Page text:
Vaughn Palmer joins Jon McComb to discuss BCTF contract negotiations

CKNW – 7:10 AM – June, 28 2006 Transcript

Jon McComb: Vaughn, the teachers’ negotiations coming down to the wire, at least in terms of that big singing bonus, $3,700 and Jinny Sims not happy.

Vaughn Palmer: Jinny Sims not happy, which I suppose not a new story, but the latest thing that has the teachers unhappy are these government ads, and I noticed NW is running them, Jon. So, you’re part of the problem. They’re in the Sun today, or yesterday, and the other papers are carrying them.

The government is running a little ad campaign related to the teachers’ talks as they come down to the wire. Now, the teachers have been advertising for weeks, so I don’t know what the unfairness is here.

The other thing is, take a look at the ads again – they’re not really aimed at teachers. They talk about what teachers would get if they agree to a settlement. But I think the ads are really aimed at the public and at the other public sector unions, to let them know how much money teachers will be walking away from if they don’t settle by Friday night, and that’s why the bonus is highlighted.

Having said that, Jon, I think we should look at the one happy note on all of this; they’re still talking, and that’s encouraging. They were far apart. When the two sides are this far apart, sometimes there’s not much to talk about.

Clearly, they’re making progress. I gather, they are under a news blackout, but the few rumblings that have come out is they’re making progress but they’re still a fair distance apart on wages. The published gap is almost double. As you know, the teachers are asking for twice as much money as the government’s offering in terms of an increase.

So, I guess since, what, two days left and a bit, until midnight Friday. Some creativity is called for here. We probably want to look to Irene Holden; she’s the Vince Ready associate who has been acting as a facilitator in these talks.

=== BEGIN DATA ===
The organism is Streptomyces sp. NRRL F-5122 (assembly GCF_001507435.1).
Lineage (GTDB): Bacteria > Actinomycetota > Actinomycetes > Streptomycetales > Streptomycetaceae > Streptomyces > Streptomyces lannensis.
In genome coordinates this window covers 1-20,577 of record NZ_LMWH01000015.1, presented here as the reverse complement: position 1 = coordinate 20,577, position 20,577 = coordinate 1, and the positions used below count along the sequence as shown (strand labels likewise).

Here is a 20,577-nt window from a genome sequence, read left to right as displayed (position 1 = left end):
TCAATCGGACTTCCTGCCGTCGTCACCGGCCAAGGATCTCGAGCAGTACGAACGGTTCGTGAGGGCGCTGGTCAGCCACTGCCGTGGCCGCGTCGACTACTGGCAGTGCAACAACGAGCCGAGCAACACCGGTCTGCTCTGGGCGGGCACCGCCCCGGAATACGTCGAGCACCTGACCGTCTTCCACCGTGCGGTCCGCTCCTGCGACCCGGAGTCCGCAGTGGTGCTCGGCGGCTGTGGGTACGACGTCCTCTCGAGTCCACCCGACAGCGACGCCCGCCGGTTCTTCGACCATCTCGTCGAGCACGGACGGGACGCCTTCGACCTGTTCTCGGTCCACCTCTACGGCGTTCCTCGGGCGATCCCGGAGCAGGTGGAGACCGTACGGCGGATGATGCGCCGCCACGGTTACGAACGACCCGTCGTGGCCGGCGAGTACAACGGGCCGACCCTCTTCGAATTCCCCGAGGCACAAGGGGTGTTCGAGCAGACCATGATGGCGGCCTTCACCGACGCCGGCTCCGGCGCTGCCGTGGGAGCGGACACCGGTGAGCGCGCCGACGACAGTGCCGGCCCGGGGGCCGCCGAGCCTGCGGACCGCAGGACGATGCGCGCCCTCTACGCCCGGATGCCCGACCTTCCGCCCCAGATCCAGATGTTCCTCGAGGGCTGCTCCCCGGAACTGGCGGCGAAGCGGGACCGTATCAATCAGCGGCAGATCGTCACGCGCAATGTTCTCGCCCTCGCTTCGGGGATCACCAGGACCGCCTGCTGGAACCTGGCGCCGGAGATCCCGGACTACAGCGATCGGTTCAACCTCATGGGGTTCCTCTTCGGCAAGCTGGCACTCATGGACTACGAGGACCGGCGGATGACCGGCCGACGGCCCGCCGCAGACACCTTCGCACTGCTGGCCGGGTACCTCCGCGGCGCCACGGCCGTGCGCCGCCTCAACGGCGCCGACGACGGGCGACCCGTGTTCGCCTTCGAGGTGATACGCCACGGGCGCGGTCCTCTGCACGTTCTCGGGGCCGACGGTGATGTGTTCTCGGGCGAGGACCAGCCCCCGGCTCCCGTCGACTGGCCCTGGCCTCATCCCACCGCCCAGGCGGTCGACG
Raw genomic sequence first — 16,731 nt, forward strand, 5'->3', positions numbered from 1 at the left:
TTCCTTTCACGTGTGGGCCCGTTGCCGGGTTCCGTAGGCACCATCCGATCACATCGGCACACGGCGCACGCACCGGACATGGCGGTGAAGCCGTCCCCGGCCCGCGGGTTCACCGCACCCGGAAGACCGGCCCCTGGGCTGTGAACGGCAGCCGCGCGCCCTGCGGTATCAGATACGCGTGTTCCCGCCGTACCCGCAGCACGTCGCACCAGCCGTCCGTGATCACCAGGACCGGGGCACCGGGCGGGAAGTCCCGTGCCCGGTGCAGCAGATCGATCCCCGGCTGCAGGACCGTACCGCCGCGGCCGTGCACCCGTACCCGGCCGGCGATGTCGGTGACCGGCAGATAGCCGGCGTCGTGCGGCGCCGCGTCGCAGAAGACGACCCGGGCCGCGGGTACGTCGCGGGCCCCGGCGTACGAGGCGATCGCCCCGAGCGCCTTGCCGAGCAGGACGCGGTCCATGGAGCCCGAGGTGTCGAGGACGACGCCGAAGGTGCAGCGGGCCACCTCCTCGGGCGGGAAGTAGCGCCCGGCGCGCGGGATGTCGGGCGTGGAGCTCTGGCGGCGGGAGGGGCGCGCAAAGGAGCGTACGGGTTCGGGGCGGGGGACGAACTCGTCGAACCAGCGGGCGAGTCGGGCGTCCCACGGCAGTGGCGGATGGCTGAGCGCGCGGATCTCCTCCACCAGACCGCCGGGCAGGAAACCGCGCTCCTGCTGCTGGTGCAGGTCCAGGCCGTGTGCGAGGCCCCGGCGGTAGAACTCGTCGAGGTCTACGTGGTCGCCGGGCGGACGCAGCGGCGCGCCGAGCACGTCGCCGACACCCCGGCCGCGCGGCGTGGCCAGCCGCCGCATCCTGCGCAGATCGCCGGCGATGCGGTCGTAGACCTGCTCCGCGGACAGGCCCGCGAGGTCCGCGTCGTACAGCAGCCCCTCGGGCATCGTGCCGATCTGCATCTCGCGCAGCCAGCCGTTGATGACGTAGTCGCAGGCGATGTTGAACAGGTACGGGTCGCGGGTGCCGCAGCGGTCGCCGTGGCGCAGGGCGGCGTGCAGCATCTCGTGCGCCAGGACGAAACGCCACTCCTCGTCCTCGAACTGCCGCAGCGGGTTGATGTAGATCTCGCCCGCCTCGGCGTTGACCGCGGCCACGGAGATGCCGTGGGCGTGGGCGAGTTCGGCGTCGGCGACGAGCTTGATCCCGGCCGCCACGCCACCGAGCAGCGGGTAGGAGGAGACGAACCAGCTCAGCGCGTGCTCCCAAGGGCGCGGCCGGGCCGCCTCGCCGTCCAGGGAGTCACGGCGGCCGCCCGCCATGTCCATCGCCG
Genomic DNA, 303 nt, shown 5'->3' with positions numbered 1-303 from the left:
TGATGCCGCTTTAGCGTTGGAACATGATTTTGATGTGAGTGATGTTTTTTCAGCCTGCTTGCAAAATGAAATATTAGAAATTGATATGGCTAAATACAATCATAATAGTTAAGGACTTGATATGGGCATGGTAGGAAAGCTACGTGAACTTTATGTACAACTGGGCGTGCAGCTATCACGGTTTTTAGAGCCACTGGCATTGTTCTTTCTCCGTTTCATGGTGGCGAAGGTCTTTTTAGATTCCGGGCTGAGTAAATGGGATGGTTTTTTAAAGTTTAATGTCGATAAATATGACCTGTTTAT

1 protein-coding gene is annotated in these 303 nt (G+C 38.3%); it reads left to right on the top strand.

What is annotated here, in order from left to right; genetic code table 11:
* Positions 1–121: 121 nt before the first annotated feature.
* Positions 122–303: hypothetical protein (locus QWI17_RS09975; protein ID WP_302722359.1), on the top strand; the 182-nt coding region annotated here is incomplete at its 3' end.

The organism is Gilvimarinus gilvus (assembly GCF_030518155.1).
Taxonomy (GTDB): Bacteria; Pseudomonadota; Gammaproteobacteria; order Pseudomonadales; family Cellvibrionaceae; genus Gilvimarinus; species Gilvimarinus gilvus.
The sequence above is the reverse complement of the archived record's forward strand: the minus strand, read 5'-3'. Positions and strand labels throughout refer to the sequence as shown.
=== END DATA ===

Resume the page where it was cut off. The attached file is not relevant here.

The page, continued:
Vince himself and Irene have a reputation for finding a way through these things, and maybe they’ve got some brilliant ideas. But, it’s not hopeless, and I guess at this point we should be happy that it’s not hopeless.

Jon McComb: Is, if the $3,700 bonus date passes, and that is Friday, midnight, if that bonus goes away, how much does that complicate then, these negotiations? The teachers say they’ll continue to go see it throughout the summer, but how more complicated?

Vaughn Palmer: Yeah, they’ll continue to negotiate it throughout the summer. The offer, the government’s final position isn’t going to change. You know, the only thing that’s going to change after midnight on Friday Jon, is the bonus. It won’t be there.

The government is not going to offer them more money as a compensation for the fact that they’re going to get, they’re not going to get the bonus. So, I don’t see how, it doesn’t get any easier. And I think that’s why every public sector union except this one has realized that the choice is between an okay deal plus the bonus, or an okay deal. Now, I know teachers don’t like what they’re being offered.

The other thing I think we have to say is that there’s probably one more move left on the government’s side. The government is offering 10%. I don’t think that’s their final position. I think they’re willing to go a little bit higher. But the teachers are going to have to come down a lot to meet them, and that’s the problem. And when I say creativity, I don’t know what the answer is, but maybe it’s something on the length of the contract.

As you know, the government wants four, the teachers are saying three, or maybe there’s another number in there, or maybe, I don’t know. Maybe it’s something else around class sizes or a commitment that wouldn’t be in the contract.

As I said, the fact that they’re still talking tells me there’s still hope here. It’s not out of the question there will be a settlement. But, you know, it’s hard to be optimistic.

Back to Media Reports